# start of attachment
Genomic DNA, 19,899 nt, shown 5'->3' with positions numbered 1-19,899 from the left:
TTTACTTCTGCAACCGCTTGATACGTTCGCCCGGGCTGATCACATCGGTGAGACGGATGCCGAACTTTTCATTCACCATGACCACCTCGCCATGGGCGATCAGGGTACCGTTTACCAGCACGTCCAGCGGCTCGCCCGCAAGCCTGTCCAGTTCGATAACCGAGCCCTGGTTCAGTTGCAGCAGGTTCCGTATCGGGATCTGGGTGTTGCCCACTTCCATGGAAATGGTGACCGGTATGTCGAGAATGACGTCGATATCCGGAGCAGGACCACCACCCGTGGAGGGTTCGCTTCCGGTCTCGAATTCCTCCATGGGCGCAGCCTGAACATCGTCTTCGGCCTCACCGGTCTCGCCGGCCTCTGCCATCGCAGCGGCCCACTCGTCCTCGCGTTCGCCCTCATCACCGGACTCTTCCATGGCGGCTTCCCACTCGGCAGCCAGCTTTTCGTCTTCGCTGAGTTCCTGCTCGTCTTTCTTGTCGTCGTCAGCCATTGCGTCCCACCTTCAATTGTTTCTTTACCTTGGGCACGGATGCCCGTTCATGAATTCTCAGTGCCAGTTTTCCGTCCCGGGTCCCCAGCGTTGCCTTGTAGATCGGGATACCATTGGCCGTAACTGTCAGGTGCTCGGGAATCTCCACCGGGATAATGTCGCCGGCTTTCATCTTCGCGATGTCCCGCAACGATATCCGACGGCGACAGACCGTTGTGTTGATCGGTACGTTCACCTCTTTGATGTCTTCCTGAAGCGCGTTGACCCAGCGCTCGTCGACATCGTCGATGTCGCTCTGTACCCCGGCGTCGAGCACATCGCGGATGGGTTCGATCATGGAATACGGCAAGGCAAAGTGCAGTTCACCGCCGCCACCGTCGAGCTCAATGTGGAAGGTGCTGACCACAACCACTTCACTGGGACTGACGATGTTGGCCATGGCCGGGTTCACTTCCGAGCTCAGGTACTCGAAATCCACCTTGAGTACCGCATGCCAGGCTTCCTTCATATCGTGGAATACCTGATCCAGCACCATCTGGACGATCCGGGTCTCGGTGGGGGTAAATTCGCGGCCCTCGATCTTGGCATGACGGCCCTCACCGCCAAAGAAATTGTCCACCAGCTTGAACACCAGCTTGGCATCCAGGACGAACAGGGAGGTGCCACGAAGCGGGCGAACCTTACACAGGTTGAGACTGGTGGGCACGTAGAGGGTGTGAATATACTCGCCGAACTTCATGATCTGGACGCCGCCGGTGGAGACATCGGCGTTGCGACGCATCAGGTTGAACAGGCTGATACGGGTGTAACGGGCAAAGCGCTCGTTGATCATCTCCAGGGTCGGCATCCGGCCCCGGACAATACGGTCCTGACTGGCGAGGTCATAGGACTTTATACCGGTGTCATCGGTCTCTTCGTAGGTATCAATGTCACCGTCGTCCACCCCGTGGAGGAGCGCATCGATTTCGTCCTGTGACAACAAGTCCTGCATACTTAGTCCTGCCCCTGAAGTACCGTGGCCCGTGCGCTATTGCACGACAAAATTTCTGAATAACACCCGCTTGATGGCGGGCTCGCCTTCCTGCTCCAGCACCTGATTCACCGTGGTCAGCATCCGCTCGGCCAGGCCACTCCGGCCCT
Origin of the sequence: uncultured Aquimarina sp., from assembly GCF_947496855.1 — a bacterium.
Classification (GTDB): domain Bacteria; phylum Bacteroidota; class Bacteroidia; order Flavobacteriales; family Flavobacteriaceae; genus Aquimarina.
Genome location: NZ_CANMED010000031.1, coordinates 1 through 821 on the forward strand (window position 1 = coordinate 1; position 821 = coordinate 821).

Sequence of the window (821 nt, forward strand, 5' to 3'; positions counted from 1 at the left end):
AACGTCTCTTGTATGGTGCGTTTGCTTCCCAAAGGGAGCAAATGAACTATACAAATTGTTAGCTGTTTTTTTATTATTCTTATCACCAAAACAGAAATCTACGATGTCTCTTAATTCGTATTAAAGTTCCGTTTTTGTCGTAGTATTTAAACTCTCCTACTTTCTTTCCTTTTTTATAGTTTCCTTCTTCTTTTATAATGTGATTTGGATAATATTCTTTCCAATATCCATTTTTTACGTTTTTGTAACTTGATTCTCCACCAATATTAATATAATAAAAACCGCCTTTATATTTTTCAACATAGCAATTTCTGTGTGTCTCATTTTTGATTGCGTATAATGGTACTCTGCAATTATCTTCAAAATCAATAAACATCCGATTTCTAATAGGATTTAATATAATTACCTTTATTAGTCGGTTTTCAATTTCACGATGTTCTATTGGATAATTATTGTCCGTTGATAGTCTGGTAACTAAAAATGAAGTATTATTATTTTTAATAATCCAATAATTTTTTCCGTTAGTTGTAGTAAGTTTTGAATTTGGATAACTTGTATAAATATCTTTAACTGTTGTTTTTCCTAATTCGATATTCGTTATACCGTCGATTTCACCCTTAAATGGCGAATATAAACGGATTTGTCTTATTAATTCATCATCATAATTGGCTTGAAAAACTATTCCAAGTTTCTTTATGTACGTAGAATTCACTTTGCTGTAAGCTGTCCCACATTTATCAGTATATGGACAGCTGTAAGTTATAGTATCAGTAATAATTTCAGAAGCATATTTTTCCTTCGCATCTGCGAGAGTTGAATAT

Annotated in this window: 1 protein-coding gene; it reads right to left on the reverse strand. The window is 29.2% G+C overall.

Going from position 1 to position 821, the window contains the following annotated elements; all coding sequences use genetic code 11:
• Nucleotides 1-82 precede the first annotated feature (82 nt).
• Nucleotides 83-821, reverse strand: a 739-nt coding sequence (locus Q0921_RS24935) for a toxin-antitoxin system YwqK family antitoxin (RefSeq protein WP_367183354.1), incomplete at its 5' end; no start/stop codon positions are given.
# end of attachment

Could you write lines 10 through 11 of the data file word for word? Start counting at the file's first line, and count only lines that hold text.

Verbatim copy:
• Nucleotides 1-82 precede the first annotated feature (82 nt).
• Nucleotides 83-821, reverse strand: a 739-nt coding sequence (locus Q0921_RS24935) for a toxin-antitoxin system YwqK family antitoxin (RefSeq protein WP_367183354.1), incomplete at its 5' end; no start/stop codon positions are given.